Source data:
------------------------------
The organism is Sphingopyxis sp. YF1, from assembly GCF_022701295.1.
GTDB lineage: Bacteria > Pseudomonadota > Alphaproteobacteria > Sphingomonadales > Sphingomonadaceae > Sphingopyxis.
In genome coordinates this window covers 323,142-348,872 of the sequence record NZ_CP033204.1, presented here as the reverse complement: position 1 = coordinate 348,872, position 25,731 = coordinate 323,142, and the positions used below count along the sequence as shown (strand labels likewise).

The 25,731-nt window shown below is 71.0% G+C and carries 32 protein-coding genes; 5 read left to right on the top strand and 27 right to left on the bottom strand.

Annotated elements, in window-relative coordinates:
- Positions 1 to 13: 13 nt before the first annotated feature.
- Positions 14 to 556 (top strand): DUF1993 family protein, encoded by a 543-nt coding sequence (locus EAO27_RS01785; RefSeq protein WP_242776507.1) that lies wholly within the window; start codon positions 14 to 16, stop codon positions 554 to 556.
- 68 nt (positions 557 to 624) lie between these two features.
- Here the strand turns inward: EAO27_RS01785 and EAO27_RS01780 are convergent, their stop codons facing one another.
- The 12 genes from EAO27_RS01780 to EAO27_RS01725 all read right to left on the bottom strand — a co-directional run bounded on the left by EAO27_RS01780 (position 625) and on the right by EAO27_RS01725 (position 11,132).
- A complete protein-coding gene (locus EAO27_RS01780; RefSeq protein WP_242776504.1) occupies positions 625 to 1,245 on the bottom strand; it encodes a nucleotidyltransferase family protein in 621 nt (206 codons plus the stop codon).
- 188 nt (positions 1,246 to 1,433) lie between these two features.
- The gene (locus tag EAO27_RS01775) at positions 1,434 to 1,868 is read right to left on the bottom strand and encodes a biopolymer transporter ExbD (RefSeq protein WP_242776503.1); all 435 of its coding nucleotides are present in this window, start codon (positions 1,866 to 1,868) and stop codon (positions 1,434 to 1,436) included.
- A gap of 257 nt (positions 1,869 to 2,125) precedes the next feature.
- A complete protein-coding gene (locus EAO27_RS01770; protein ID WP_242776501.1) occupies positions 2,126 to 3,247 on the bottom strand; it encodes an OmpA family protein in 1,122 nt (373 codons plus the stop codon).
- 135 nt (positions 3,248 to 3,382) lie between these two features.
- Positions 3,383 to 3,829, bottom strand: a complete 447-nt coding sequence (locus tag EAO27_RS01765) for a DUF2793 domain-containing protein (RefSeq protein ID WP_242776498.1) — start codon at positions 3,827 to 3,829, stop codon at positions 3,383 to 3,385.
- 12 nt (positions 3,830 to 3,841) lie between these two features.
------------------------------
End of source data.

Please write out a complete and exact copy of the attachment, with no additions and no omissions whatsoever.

The organism is Sphingopyxis sp. YF1, from assembly GCF_022701295.1.
GTDB lineage: Bacteria > Pseudomonadota > Alphaproteobacteria > Sphingomonadales > Sphingomonadaceae > Sphingopyxis.
In genome coordinates this window covers 323,142-348,872 of the sequence record NZ_CP033204.1, presented here as the reverse complement: position 1 = coordinate 348,872, position 25,731 = coordinate 323,142, and the positions used below count along the sequence as shown (strand labels likewise).

The 25,731-nt window shown below is 71.0% G+C and carries 32 protein-coding genes; 5 read left to right on the top strand and 27 right to left on the bottom strand.

Annotated elements, in window-relative coordinates:
- Positions 1 to 13: 13 nt before the first annotated feature.
- Positions 14 to 556 (top strand): DUF1993 family protein, encoded by a 543-nt coding sequence (locus EAO27_RS01785; RefSeq protein WP_242776507.1) that lies wholly within the window; start codon positions 14 to 16, stop codon positions 554 to 556.
- 68 nt (positions 557 to 624) lie between these two features.
- Here the strand turns inward: EAO27_RS01785 and EAO27_RS01780 are convergent, their stop codons facing one another.
- The 12 genes from EAO27_RS01780 to EAO27_RS01725 all read right to left on the bottom strand — a co-directional run bounded on the left by EAO27_RS01780 (position 625) and on the right by EAO27_RS01725 (position 11,132).
- A complete protein-coding gene (locus EAO27_RS01780; RefSeq protein WP_242776504.1) occupies positions 625 to 1,245 on the bottom strand; it encodes a nucleotidyltransferase family protein in 621 nt (206 codons plus the stop codon).
- 188 nt (positions 1,246 to 1,433) lie between these two features.
- The gene (locus tag EAO27_RS01775) at positions 1,434 to 1,868 is read right to left on the bottom strand and encodes a biopolymer transporter ExbD (RefSeq protein WP_242776503.1); all 435 of its coding nucleotides are present in this window, start codon (positions 1,866 to 1,868) and stop codon (positions 1,434 to 1,436) included.
- A gap of 257 nt (positions 1,869 to 2,125) precedes the next feature.
- A complete protein-coding gene (locus EAO27_RS01770; protein ID WP_242776501.1) occupies positions 2,126 to 3,247 on the bottom strand; it encodes an OmpA family protein in 1,122 nt (373 codons plus the stop codon).
- 135 nt (positions 3,248 to 3,382) lie between these two features.
- Positions 3,383 to 3,829, bottom strand: a complete 447-nt coding sequence (locus tag EAO27_RS01765) for a DUF2793 domain-containing protein (RefSeq protein ID WP_242776498.1) — start codon at positions 3,827 to 3,829, stop codon at positions 3,383 to 3,385.
- 12 nt (positions 3,830 to 3,841) lie between these two features.